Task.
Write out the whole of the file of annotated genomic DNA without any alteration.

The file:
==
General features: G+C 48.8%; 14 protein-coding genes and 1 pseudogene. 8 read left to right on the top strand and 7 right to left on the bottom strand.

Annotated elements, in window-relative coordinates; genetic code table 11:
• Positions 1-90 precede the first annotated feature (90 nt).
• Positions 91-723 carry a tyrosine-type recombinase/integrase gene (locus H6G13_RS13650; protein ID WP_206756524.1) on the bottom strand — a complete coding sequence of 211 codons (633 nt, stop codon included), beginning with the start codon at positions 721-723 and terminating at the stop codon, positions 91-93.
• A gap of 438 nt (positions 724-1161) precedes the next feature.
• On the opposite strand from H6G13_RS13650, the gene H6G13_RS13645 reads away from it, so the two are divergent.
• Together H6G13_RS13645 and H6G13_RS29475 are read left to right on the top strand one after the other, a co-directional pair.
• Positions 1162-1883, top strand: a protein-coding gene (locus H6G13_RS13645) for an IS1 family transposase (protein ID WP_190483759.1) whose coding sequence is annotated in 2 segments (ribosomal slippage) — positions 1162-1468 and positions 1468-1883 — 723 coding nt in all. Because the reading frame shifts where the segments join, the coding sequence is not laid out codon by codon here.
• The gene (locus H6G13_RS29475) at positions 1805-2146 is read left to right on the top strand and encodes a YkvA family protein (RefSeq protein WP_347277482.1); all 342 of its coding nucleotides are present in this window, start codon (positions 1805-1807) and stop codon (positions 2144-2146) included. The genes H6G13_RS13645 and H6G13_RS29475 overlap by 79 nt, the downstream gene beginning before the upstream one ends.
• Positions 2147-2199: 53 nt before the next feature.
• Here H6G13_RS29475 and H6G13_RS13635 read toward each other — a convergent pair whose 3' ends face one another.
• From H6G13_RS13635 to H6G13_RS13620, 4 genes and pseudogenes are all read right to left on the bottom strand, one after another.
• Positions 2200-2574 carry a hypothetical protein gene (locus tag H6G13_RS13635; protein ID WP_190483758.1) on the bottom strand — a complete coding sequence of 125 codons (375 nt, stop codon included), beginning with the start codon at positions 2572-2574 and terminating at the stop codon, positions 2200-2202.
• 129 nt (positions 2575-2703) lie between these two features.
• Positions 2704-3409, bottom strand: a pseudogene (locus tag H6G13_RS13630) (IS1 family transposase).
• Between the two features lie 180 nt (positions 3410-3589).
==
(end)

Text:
General features: G+C 48.8%; 14 protein-coding genes and 1 pseudogene. 8 read left to right on the top strand and 7 right to left on the bottom strand.

Annotated elements, in window-relative coordinates; genetic code table 11:
• Positions 1-90 precede the first annotated feature (90 nt).
• Positions 91-723 carry a tyrosine-type recombinase/integrase gene (locus H6G13_RS13650; protein ID WP_206756524.1) on the bottom strand — a complete coding sequence of 211 codons (633 nt, stop codon included), beginning with the start codon at positions 721-723 and terminating at the stop codon, positions 91-93.
• A gap of 438 nt (positions 724-1161) precedes the next feature.
• On the opposite strand from H6G13_RS13650, the gene H6G13_RS13645 reads away from it, so the two are divergent.
• Together H6G13_RS13645 and H6G13_RS29475 are read left to right on the top strand one after the other, a co-directional pair.
• Positions 1162-1883, top strand: a protein-coding gene (locus H6G13_RS13645) for an IS1 family transposase (protein ID WP_190483759.1) whose coding sequence is annotated in 2 segments (ribosomal slippage) — positions 1162-1468 and positions 1468-1883 — 723 coding nt in all. Because the reading frame shifts where the segments join, the coding sequence is not laid out codon by codon here.
• The gene (locus H6G13_RS29475) at positions 1805-2146 is read left to right on the top strand and encodes a YkvA family protein (RefSeq protein WP_347277482.1); all 342 of its coding nucleotides are present in this window, start codon (positions 1805-1807) and stop codon (positions 2144-2146) included. The genes H6G13_RS13645 and H6G13_RS29475 overlap by 79 nt, the downstream gene beginning before the upstream one ends.
• Positions 2147-2199: 53 nt before the next feature.
• Here H6G13_RS29475 and H6G13_RS13635 read toward each other — a convergent pair whose 3' ends face one another.
• From H6G13_RS13635 to H6G13_RS13620, 4 genes and pseudogenes are all read right to left on the bottom strand, one after another.
• Positions 2200-2574 carry a hypothetical protein gene (locus tag H6G13_RS13635; protein ID WP_190483758.1) on the bottom strand — a complete coding sequence of 125 codons (375 nt, stop codon included), beginning with the start codon at positions 2572-2574 and terminating at the stop codon, positions 2200-2202.
• 129 nt (positions 2575-2703) lie between these two features.
• Positions 2704-3409, bottom strand: a pseudogene (locus tag H6G13_RS13630) (IS1 family transposase).
• Between the two features lie 180 nt (positions 3410-3589).